Dave Miller: Guitarist

Creator of music & baker of goods…


If you’ve ever fed me a few beers and we’ve had an in-depth discussion about music, I’ve probably brought up the subject of language.  If you’ve ever been in one of these conversations with me, you’re probably tired of hearing about it at this point, so I’m providing you the option of throwing in towel on this post right now!  If not, read on, o brave soul, and leave a comment.  I’d love to hear your thoughts, too.

As a side note, it’s 9am on this lovely friday morning and I’m sober as a f-ing fox!

Quite possibly, the most important goal to be achieved when performing or recording music is communication.  I think we, as musicians, can unanimously agree that we have the most fun when performing in front of a relatively large audience that is fully engaged in the proceedings.  The connection that happens between band/audience occurs when the musicians are willing to give themselves to the music, and when the members of the audience are willing (and ready) to accept this offering.

A good performance or recording of music is heard like a good book is read.  There is a beginning, middle, and end, and there are guideposts along the way.  This is all the language of music.  The best authors and musicians utilize subtlety of language to deepen the effect of their work.  For me, satisfaction often comes in these subtle details.

I was listening to the new Dr. Dog album, “Shame, Shame”, while driving through traffic yesterday and I realized why I like them so much.  In addition to being great songwriters, much of the beauty lies in the details.  There is so much language in their music.  The fact that much of their production esthetic is lifted from The Beatles almost contributes more to the effectiveness of their music.  Dr. Dog definitely has their own thing, but it’s also obvious they’ve done their homework.  It’s this blend of innovation and tradition that makes their music so effective.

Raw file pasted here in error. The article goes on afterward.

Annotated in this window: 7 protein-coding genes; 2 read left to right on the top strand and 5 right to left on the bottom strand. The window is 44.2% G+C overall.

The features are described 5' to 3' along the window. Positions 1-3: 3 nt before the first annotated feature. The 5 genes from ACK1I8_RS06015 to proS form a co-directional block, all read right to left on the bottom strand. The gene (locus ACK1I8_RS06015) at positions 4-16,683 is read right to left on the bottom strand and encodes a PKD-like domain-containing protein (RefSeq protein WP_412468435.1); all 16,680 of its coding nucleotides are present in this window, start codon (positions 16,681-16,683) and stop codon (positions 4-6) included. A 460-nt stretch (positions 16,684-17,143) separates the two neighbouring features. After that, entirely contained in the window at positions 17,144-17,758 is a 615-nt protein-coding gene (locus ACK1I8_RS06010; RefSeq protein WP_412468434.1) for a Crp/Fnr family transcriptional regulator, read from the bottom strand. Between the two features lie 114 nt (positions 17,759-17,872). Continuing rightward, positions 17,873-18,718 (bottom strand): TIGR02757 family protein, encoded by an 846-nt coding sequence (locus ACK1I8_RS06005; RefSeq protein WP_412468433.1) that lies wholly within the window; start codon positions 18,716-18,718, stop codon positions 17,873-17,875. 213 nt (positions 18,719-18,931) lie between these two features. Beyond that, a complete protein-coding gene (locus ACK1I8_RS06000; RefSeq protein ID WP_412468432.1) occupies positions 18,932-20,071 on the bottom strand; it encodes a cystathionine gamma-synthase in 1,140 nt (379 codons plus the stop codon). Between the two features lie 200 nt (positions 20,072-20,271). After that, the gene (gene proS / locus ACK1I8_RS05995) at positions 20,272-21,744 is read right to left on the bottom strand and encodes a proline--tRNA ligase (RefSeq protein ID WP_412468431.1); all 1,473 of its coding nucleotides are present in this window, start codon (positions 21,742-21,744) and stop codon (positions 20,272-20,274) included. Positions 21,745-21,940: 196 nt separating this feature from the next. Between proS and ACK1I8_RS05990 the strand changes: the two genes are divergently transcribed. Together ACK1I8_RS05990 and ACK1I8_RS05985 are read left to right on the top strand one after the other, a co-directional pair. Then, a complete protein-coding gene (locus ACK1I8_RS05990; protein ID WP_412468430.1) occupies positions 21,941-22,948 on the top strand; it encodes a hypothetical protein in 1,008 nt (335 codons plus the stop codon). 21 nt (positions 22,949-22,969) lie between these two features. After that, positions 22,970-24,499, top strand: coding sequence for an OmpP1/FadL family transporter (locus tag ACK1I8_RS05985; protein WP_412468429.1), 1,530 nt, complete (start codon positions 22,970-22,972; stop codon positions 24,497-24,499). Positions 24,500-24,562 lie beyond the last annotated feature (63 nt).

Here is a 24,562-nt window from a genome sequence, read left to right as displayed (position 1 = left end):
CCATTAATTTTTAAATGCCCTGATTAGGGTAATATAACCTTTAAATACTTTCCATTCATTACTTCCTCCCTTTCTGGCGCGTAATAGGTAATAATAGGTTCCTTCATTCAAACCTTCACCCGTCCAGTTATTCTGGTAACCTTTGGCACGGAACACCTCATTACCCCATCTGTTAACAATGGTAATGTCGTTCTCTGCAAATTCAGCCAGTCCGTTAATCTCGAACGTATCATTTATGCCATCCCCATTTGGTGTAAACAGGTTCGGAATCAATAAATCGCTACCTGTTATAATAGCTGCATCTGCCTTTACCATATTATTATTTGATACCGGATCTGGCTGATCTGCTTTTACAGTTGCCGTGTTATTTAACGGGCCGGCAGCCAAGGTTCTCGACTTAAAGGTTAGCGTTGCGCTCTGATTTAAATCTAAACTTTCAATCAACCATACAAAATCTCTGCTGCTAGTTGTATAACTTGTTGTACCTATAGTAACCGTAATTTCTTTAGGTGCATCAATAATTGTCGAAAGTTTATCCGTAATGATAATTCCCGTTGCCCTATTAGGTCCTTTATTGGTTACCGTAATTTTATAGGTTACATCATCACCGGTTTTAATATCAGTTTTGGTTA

I felt the same way when I recently listened to George Lewis’ “Solo Trombone Record”.  What an incredibly deep musician!  “Phenomenology”, in particular, floors me.  It sounds like the history of jazz up to 1976 in eight minutes.  It has so much language, so many guideposts; it is so compositional, yet so very satisfyingly abstract.  The whole album is incredible and worth anyone’s ears.

It’s the language that these musicians use that communicates artistic depth.  Language is obviously not the only aspect a musician needs to excel in to effectively communicate, but is often the most overlooked.  I love music that gives you something to chew on (the language part) and takes you to a completely different place with it (the innovation part).  If either of these aspects is missing, the music tends to not be as effective.

Have a great memorial day weekend!


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2 thoughts on “Language

  1. Great post, Dave. Looking forward to more…

  2. Devin on said:

    I enjoyed your post. Communication allows change to occur, no matter what form of media you’re working through.

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